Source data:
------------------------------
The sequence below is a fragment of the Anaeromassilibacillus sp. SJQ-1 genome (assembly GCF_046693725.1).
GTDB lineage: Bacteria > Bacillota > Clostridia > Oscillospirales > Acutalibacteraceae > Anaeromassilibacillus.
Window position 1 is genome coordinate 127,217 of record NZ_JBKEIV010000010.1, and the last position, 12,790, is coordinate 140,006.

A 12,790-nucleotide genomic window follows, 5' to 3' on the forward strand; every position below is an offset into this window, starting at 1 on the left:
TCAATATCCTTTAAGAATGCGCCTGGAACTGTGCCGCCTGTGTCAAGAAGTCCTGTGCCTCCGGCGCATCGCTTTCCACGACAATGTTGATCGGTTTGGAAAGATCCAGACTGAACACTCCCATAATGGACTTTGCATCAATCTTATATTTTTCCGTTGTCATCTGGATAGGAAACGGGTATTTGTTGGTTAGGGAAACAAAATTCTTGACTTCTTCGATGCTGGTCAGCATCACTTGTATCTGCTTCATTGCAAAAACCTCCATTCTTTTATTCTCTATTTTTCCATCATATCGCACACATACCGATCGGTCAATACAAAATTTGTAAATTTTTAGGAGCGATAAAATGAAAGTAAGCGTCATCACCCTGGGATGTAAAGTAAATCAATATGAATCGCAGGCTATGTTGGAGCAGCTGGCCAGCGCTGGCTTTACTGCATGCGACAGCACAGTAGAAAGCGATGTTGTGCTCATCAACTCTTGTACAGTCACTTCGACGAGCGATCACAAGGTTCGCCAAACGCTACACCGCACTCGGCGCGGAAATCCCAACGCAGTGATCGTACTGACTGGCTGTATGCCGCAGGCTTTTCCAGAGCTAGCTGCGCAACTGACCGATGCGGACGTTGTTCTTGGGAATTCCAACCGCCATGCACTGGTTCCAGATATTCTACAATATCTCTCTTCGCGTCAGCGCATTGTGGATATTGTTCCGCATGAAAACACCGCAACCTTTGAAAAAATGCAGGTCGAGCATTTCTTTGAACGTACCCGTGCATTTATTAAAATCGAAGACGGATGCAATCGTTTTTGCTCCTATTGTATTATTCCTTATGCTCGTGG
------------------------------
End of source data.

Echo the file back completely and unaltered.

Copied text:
The sequence below is a fragment of the Anaeromassilibacillus sp. SJQ-1 genome (assembly GCF_046693725.1).
GTDB lineage: Bacteria > Bacillota > Clostridia > Oscillospirales > Acutalibacteraceae > Anaeromassilibacillus.
Window position 1 is genome coordinate 127,217 of record NZ_JBKEIV010000010.1, and the last position, 12,790, is coordinate 140,006.

A 12,790-nucleotide genomic window follows, 5' to 3' on the forward strand; every position below is an offset into this window, starting at 1 on the left:
TCAATATCCTTTAAGAATGCGCCTGGAACTGTGCCGCCTGTGTCAAGAAGTCCTGTGCCTCCGGCGCATCGCTTTCCACGACAATGTTGATCGGTTTGGAAAGATCCAGACTGAACACTCCCATAATGGACTTTGCATCAATCTTATATTTTTCCGTTGTCATCTGGATAGGAAACGGGTATTTGTTGGTTAGGGAAACAAAATTCTTGACTTCTTCGATGCTGGTCAGCATCACTTGTATCTGCTTCATTGCAAAAACCTCCATTCTTTTATTCTCTATTTTTCCATCATATCGCACACATACCGATCGGTCAATACAAAATTTGTAAATTTTTAGGAGCGATAAAATGAAAGTAAGCGTCATCACCCTGGGATGTAAAGTAAATCAATATGAATCGCAGGCTATGTTGGAGCAGCTGGCCAGCGCTGGCTTTACTGCATGCGACAGCACAGTAGAAAGCGATGTTGTGCTCATCAACTCTTGTACAGTCACTTCGACGAGCGATCACAAGGTTCGCCAAACGCTACACCGCACTCGGCGCGGAAATCCCAACGCAGTGATCGTACTGACTGGCTGTATGCCGCAGGCTTTTCCAGAGCTAGCTGCGCAACTGACCGATGCGGACGTTGTTCTTGGGAATTCCAACCGCCATGCACTGGTTCCAGATATTCTACAATATCTCTCTTCGCGTCAGCGCATTGTGGATATTGTTCCGCATGAAAACACCGCAACCTTTGAAAAAATGCAGGTCGAGCATTTCTTTGAACGTACCCGTGCATTTATTAAAATCGAAGACGGATGCAATCGTTTTTGCTCCTATTGTATTATTCCTTATGCTCGTGG